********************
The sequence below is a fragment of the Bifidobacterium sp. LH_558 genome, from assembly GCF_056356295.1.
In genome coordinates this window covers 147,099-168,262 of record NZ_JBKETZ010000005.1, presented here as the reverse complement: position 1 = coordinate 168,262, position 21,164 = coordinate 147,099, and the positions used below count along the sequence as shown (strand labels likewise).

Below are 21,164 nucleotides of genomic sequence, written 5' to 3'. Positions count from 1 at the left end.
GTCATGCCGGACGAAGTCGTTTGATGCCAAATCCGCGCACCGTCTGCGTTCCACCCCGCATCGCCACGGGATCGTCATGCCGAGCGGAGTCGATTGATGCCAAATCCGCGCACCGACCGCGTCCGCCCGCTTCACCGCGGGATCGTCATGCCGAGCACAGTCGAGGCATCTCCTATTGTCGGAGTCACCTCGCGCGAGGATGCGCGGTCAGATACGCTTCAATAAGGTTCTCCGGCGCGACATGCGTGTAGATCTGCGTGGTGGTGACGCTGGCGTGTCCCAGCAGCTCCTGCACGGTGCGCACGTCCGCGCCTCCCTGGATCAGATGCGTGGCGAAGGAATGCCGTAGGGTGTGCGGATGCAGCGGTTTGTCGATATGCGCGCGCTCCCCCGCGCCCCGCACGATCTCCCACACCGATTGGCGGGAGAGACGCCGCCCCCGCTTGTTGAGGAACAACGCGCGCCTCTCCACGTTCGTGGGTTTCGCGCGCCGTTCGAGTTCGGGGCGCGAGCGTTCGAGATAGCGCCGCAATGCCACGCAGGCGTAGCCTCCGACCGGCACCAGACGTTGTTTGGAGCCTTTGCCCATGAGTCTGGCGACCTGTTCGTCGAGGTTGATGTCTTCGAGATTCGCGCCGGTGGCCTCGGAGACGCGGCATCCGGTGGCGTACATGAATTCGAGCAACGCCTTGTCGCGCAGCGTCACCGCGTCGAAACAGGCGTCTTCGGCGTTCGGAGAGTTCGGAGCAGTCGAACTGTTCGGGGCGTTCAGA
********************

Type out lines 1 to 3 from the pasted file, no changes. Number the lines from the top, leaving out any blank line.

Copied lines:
The sequence below is a fragment of the Bifidobacterium sp. LH_558 genome, from assembly GCF_056356295.1.
In genome coordinates this window covers 147,099-168,262 of record NZ_JBKETZ010000005.1, presented here as the reverse complement: position 1 = coordinate 168,262, position 21,164 = coordinate 147,099, and the positions used below count along the sequence as shown (strand labels likewise).

Below are 21,164 nucleotides of genomic sequence, written 5' to 3'. Positions count from 1 at the left end.